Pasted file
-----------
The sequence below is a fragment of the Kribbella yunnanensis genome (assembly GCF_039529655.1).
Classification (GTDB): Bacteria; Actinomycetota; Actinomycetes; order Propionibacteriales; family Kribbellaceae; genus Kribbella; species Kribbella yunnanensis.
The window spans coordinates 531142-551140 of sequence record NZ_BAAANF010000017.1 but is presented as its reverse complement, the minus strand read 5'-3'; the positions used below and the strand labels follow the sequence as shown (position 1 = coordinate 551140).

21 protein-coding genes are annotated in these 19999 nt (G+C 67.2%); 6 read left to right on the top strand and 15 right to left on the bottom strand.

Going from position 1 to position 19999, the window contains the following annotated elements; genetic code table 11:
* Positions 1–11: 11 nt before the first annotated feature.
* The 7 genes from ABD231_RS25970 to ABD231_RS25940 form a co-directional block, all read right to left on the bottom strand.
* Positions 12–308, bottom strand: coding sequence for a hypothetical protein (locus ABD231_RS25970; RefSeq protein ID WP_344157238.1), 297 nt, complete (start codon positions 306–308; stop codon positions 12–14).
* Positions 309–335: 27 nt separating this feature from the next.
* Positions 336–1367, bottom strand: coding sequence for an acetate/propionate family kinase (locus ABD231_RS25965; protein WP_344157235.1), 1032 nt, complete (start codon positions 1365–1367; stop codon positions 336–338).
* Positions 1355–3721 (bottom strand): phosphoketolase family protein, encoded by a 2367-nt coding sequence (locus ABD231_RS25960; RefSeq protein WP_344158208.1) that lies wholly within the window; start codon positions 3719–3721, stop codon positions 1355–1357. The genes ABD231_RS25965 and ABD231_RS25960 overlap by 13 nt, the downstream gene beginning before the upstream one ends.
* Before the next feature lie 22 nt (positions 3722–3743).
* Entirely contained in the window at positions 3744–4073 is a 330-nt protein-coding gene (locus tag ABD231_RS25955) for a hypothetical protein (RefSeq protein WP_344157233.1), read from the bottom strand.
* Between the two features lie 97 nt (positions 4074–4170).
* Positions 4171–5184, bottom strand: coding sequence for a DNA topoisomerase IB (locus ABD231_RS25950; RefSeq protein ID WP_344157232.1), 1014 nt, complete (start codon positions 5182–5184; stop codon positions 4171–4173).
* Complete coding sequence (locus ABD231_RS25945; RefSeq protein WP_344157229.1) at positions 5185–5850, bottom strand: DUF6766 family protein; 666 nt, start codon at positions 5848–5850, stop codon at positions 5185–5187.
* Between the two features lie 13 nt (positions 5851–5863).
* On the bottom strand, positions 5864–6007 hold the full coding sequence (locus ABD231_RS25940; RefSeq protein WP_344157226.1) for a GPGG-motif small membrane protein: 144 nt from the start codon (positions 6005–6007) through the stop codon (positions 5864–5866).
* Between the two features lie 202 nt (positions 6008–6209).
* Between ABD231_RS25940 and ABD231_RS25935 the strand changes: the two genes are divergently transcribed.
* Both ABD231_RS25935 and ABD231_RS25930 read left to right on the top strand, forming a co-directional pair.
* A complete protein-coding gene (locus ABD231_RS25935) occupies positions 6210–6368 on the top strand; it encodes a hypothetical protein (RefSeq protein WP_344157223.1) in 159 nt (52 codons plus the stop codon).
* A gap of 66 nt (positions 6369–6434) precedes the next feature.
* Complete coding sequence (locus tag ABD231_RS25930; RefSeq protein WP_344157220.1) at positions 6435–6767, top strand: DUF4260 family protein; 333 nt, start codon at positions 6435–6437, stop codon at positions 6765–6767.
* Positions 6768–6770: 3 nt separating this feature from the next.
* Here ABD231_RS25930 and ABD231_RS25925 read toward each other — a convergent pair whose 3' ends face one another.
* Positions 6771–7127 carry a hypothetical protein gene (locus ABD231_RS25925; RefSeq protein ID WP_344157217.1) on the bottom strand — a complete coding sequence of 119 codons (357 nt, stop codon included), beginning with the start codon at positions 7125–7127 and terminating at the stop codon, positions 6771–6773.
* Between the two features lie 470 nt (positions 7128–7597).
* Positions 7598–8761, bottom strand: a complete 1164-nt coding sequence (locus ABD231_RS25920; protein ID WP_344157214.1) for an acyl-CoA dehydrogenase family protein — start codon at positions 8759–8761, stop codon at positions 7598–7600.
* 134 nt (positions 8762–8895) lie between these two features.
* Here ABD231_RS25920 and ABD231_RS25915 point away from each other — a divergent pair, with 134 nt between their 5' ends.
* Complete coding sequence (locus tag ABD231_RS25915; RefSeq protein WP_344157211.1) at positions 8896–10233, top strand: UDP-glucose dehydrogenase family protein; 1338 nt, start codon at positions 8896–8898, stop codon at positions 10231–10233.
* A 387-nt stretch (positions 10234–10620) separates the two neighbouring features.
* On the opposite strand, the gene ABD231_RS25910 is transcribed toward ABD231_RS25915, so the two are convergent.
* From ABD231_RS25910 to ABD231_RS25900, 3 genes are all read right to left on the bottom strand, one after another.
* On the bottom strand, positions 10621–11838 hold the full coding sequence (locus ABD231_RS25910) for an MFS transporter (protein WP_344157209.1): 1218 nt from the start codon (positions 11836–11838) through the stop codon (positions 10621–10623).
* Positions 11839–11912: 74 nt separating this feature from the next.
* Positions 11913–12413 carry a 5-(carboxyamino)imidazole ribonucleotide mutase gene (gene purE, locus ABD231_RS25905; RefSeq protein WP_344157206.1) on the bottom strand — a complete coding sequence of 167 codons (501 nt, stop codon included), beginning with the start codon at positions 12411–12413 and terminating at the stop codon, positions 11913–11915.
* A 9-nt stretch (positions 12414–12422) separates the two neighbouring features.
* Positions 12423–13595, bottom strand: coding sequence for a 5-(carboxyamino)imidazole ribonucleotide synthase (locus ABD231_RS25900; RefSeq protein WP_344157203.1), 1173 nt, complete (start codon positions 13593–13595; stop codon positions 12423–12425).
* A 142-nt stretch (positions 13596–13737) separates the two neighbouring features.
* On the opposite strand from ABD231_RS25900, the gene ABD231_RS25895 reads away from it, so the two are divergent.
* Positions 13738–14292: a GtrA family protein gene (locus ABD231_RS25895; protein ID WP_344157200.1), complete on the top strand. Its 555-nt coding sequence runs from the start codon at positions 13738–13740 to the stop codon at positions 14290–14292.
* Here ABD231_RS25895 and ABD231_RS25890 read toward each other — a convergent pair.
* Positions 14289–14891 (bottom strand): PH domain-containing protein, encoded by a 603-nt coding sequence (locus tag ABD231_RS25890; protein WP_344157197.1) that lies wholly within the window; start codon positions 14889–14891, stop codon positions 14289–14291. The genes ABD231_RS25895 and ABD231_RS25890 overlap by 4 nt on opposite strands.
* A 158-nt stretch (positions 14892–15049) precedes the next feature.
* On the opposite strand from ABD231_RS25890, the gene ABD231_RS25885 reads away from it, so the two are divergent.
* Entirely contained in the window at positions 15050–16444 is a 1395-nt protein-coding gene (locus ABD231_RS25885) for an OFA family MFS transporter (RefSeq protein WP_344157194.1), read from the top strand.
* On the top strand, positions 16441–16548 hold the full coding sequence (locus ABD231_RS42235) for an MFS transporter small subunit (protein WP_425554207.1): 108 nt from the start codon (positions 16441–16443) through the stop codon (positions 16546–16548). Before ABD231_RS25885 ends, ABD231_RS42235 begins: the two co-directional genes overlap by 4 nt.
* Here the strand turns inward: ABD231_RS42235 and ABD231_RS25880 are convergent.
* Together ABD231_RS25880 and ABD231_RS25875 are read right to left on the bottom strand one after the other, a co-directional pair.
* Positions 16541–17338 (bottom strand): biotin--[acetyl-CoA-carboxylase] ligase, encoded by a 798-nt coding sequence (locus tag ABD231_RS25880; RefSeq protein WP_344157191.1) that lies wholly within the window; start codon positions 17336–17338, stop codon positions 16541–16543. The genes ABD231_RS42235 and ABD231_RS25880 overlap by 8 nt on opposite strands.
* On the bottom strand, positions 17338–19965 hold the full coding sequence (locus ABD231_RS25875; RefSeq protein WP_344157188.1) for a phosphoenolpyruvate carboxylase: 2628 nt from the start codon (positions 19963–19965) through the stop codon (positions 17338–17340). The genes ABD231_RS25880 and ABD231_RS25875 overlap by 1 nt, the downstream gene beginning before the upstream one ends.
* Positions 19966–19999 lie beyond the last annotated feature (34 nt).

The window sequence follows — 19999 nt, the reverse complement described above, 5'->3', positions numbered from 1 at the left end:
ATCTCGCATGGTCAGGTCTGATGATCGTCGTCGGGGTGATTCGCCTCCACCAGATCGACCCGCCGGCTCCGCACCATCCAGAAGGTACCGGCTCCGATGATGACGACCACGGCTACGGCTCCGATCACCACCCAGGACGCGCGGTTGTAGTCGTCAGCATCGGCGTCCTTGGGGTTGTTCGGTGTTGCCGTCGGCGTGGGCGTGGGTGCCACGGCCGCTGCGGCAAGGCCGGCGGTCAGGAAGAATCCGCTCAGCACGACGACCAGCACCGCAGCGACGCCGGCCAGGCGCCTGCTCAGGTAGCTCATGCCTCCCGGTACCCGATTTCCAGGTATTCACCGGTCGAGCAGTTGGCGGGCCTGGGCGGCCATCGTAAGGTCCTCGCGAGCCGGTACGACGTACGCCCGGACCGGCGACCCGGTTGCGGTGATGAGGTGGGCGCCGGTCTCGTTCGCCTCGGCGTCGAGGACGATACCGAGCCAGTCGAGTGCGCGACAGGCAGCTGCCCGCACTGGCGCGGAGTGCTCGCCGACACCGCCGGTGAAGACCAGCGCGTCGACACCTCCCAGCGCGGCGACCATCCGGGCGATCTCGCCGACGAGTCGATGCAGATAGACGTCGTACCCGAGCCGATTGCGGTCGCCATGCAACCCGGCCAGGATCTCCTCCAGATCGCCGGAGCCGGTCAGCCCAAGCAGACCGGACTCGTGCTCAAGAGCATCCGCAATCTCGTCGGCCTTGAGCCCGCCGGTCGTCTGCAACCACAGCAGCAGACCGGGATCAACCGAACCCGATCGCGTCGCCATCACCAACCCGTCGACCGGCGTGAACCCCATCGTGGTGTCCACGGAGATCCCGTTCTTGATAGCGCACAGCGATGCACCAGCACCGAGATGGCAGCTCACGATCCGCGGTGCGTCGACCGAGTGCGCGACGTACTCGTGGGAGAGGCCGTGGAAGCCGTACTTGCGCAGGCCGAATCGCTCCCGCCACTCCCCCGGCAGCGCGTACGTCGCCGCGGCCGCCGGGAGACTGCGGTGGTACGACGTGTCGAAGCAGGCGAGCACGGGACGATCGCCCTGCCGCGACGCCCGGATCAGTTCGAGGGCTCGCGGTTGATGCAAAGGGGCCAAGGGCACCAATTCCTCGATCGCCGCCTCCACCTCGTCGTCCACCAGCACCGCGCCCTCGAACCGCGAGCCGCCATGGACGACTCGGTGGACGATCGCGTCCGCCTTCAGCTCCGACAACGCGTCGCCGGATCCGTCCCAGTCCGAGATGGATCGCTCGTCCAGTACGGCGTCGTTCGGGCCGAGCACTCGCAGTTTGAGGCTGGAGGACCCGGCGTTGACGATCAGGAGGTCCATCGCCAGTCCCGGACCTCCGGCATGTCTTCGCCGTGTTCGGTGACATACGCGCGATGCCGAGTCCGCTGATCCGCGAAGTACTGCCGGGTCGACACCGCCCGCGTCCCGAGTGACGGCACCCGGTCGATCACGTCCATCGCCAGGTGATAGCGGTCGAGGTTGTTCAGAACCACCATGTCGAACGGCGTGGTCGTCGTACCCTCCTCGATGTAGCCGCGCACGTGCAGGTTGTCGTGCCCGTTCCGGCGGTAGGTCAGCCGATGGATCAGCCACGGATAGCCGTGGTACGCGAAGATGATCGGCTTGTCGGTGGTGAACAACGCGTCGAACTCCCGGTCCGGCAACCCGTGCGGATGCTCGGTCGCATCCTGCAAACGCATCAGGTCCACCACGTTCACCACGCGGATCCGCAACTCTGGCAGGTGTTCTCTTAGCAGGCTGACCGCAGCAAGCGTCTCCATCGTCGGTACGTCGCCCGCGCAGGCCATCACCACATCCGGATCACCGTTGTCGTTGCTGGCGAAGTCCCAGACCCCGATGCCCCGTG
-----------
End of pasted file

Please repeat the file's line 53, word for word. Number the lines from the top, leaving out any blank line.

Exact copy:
* On the bottom strand, positions 17338–19965 hold the full coding sequence (locus ABD231_RS25875; RefSeq protein WP_344157188.1) for a phosphoenolpyruvate carboxylase: 2628 nt from the start codon (positions 19963–19965) through the stop codon (positions 17338–17340). The genes ABD231_RS25880 and ABD231_RS25875 overlap by 1 nt, the downstream gene beginning before the upstream one ends.